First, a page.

I talk to people all the time who tell me they can’t bake. This is all well and good (or, well, sad as the case my be), but everyone needs a sweet snack now and then, and if you’re not baking them yourself, you’re buying them. While you can find some pretty amazing store-bought snacks, low in preservatives and whatnot, I have yet to find one without an unpronounceable ingredient or two. For your health’s, the environment’s (helloooo, plastic packaging) and your wallet’s sake, getting in your kitchen and doing the work is always worth it. Read more »
February is sort of a mean month: We’re all pretty sick of winter at this point, but we’re still a far cry from spring. Sigh.
If you’re anything like me, this winter-will-never-end mentality can even seep over into your diet. You’re trying to “be good” by sticking with your healthy-eating goals, but all you really want is to hunker down with a big bowl of warming comfort food.
Good news: I am not here to preach resistance, friends. Instead, I’d like to show you a way to retool your thinking so you can have a big bowl of healthy and light comfort food and eat it, too. This week’s recipe gives you exactly that.
If this isn’t the season for soup, I don’t know what is. It’s cold and dark, and you might be finding you don’t love how your jeans are fitting these days.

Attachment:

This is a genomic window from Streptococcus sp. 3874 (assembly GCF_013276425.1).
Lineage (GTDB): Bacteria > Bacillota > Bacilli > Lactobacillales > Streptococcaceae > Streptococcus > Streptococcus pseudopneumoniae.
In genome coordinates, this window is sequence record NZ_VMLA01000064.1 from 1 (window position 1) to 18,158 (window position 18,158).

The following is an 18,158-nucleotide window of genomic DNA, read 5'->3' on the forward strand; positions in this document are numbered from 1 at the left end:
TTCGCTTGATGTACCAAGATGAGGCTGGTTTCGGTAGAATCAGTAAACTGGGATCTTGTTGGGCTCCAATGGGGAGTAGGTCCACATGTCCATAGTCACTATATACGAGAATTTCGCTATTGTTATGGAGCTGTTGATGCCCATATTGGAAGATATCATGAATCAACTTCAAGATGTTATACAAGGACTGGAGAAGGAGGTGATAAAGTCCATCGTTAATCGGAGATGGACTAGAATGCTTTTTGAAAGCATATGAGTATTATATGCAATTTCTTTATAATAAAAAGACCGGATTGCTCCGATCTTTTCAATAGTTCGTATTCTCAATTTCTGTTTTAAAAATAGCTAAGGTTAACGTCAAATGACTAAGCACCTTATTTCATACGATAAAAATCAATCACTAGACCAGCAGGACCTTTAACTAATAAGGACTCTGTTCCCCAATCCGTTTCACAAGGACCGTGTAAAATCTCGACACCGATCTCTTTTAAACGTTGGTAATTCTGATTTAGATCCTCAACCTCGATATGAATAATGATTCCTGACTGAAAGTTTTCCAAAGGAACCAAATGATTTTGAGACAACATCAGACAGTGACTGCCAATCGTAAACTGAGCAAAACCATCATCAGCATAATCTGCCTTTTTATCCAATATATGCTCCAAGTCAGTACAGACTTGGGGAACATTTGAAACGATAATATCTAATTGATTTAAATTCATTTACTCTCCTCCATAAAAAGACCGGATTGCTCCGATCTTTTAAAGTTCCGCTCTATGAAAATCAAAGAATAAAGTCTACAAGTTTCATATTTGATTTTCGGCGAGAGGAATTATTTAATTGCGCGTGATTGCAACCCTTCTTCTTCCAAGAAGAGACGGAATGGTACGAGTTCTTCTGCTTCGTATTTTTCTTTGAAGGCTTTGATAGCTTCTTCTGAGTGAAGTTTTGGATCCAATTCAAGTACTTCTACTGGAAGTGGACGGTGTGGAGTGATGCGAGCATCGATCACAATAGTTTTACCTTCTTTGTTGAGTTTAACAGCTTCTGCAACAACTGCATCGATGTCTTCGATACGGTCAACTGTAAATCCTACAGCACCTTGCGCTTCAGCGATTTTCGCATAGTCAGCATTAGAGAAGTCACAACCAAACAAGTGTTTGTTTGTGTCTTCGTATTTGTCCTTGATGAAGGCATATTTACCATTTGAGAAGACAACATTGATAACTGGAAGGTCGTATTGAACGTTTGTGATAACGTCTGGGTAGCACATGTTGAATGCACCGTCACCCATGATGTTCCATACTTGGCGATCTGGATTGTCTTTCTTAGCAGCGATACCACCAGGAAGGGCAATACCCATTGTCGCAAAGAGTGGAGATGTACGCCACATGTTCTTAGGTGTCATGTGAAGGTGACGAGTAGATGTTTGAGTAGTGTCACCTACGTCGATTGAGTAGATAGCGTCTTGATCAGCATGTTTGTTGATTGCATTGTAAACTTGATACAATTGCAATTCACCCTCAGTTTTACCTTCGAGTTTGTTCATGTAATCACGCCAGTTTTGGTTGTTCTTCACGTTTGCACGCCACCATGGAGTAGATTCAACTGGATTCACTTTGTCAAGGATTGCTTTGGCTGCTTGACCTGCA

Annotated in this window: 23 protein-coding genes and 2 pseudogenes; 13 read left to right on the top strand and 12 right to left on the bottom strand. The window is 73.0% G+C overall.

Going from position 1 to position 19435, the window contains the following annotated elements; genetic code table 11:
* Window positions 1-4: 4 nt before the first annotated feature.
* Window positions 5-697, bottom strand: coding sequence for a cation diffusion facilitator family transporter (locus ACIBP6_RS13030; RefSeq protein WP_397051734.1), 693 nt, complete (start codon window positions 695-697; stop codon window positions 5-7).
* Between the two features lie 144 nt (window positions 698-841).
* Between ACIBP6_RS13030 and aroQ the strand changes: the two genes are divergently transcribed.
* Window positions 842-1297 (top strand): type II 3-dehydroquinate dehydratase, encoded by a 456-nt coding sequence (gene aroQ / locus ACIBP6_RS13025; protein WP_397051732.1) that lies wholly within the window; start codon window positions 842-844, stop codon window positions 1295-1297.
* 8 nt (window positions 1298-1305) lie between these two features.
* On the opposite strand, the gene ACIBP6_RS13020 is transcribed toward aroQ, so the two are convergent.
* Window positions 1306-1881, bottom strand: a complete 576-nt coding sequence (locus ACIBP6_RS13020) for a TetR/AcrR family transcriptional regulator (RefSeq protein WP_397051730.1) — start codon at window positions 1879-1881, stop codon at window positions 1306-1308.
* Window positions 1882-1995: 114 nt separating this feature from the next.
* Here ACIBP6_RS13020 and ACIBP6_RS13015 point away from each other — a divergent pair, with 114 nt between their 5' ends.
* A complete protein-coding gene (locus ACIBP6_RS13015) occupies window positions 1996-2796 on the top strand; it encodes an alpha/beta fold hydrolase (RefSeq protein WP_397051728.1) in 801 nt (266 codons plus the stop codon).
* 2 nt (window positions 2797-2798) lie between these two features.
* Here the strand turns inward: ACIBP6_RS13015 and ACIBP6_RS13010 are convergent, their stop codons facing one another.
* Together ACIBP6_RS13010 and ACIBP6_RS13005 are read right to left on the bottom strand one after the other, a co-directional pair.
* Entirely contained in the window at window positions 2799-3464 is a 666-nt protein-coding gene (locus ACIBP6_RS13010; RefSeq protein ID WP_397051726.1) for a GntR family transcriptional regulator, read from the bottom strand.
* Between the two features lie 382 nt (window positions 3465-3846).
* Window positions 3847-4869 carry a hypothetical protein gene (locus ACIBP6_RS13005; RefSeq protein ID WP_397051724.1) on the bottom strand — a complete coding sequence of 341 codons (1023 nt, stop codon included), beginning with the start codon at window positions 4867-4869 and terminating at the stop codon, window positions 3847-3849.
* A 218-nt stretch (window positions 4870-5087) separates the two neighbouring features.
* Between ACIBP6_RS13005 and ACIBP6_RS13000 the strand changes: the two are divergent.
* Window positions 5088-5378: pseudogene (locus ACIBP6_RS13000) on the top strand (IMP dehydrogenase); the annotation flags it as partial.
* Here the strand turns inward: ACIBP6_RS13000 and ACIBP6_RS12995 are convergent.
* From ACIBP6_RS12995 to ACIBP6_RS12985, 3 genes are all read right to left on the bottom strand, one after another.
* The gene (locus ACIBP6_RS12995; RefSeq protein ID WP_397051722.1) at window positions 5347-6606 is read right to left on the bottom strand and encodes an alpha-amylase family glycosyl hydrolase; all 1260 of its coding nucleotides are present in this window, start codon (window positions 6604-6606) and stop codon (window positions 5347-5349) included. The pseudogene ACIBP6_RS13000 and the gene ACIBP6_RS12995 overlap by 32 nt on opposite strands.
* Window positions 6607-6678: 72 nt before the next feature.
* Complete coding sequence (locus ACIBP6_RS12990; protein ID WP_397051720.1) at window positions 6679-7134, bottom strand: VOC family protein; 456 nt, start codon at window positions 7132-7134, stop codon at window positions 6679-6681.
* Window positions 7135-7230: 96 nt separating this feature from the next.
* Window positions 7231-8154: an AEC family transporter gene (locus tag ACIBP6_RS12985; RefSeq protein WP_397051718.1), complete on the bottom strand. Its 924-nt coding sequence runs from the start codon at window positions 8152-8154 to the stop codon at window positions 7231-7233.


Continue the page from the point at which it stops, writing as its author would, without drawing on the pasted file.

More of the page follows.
Healthy, nutrient-loaded soups are one of the best ways I keep my diet on track. And when a soup has much protein and fiber as this week’s recipe, making the right choices the rest of the day will be a breeze.
Dried split peas are a widely available legume, bursting with vitamin A and iron, plus they’re naturally fat-free. Because they take a bit of time to cook — you can eat this about an hour after you start making it, but most of the cook time is hands-off — this is a great soup to make on a lazy weekend afternoon. Bonus: The leftovers make for a great weekday lunch.
Cauliflower is finally getting its moment in the sun, if you haven’t noticed. From pizza crusts to hummus to chocolate milkshakes (Really!), cauliflower is turning up everywhere lately.
I typically just roast it like broccoli—olive oil, salt and pepper in a high-heat oven—but when I came across a recipe for risotto that used chopped cauliflower instead of Arborio rice, I was intrigued.
You see, although “Arborio” sounds fancy, it’s really just a starchy, short-grain white rice. It’s fairly devoid of nutrients and high in empty calories—things, of course, that cauliflower is not (*cough 27 calories per cup cough*).
Tucking into a big, healthy bowl of warm and creamy comfort food on a cold weeknight? Yes, please, and in just about 30 minutes to boot. Roast up some chicken or fish, and dinner is served.
I’ve officially reached my limit on revelry. Although wine and cookies every night sounds like an excellent idea, my body needs a major break. This breakfast represents my re-entry to healthy living in the new year, and as I write this I’m feeling better already.
When it comes to dessert, I’m a bit of a traditionalist (i.e. I don’t want bacon in my cookies, thank you very much), and what’s more traditional this time of a year than an apple pie? While I could attempt a low-fat or gluten-free pie crust to impress you, I’m sure I’d be hard-pressed to come up with a recipe that tastes as good as the real deal, and that just doesn’t work for me.
So in the vein of my crust-less pumpkin pie from last month, I decided that the most sensible route would be to forge on with the elemental ingredients; after all, the velvety smooth, sweet and tender filling in an apple pie is the best part. Agreed?